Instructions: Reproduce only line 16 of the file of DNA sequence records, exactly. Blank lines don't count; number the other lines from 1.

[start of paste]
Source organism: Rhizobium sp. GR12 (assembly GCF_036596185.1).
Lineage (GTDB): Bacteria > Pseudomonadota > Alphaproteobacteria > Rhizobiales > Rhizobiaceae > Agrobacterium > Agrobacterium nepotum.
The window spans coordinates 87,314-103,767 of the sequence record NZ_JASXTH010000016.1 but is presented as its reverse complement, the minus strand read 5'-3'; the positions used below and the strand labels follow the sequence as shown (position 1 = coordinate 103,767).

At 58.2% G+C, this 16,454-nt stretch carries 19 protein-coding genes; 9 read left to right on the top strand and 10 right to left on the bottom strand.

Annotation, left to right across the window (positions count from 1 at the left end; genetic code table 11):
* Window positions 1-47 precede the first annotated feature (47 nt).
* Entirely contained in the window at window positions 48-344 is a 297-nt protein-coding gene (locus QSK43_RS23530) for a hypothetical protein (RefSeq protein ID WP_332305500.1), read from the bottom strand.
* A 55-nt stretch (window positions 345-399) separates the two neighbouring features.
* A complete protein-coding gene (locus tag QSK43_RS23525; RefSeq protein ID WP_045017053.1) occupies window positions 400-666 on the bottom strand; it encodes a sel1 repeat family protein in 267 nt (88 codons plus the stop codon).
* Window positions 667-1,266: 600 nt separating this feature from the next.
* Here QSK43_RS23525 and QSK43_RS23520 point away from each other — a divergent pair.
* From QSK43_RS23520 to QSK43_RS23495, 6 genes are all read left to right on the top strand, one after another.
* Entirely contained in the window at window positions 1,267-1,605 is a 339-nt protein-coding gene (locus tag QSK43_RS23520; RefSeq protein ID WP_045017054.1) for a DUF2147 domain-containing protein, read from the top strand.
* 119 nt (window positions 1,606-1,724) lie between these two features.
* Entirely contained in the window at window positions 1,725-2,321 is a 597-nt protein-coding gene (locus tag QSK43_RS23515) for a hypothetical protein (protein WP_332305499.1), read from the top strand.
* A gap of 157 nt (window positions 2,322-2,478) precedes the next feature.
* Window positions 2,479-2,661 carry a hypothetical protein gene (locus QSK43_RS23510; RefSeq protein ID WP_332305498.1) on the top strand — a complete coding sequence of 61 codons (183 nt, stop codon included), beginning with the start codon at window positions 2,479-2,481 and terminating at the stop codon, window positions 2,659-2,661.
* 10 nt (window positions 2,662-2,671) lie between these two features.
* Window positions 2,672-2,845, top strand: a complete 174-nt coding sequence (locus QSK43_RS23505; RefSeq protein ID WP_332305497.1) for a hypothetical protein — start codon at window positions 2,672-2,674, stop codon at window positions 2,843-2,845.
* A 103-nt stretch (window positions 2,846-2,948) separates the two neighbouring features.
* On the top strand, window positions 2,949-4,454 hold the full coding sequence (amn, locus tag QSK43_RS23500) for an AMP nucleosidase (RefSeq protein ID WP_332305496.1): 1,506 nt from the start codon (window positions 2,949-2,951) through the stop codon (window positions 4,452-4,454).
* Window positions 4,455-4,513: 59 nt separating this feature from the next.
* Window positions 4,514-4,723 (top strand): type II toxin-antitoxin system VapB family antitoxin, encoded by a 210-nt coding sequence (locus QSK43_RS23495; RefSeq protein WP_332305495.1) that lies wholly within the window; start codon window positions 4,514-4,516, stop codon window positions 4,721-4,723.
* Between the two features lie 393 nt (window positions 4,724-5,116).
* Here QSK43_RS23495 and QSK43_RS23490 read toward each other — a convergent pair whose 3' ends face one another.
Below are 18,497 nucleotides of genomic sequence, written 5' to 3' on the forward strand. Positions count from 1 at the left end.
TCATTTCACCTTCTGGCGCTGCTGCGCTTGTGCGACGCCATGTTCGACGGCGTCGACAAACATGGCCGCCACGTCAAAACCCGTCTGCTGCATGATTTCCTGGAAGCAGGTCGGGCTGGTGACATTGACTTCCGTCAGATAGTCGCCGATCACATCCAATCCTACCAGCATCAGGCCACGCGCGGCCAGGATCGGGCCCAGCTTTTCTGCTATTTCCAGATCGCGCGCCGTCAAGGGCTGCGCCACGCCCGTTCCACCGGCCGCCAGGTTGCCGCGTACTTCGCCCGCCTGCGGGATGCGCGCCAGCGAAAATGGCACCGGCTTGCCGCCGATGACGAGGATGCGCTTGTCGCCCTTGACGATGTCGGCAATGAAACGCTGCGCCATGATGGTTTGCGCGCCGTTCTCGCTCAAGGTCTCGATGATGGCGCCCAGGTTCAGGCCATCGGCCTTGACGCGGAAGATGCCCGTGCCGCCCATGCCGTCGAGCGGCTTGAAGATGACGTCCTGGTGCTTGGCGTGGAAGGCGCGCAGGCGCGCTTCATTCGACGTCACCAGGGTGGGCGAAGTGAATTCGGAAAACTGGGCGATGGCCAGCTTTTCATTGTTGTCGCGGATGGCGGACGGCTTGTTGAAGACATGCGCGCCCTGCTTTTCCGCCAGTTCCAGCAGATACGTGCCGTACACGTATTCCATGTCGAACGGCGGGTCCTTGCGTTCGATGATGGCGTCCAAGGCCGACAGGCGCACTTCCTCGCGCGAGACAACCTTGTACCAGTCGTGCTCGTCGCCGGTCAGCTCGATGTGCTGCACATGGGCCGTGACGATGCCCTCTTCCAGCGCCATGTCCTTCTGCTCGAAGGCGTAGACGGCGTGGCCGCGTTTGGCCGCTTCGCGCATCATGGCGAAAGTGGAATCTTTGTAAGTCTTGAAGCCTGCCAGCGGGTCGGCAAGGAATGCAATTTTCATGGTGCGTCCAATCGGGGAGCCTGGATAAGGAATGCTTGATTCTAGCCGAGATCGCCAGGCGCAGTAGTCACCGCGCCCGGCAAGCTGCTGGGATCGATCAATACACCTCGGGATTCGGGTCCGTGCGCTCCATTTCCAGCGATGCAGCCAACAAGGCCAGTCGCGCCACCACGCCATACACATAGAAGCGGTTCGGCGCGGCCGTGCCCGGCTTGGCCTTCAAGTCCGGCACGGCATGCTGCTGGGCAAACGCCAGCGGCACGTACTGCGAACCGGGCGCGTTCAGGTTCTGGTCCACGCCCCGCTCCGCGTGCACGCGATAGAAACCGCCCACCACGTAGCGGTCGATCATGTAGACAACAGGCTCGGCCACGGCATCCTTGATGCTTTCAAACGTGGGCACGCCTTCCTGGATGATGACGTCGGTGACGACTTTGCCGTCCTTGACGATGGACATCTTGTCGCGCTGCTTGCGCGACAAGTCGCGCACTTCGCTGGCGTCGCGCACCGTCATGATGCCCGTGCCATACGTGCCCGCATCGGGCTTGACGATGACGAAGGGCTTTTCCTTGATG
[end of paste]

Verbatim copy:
* A gap of 157 nt (window positions 2,322-2,478) precedes the next feature.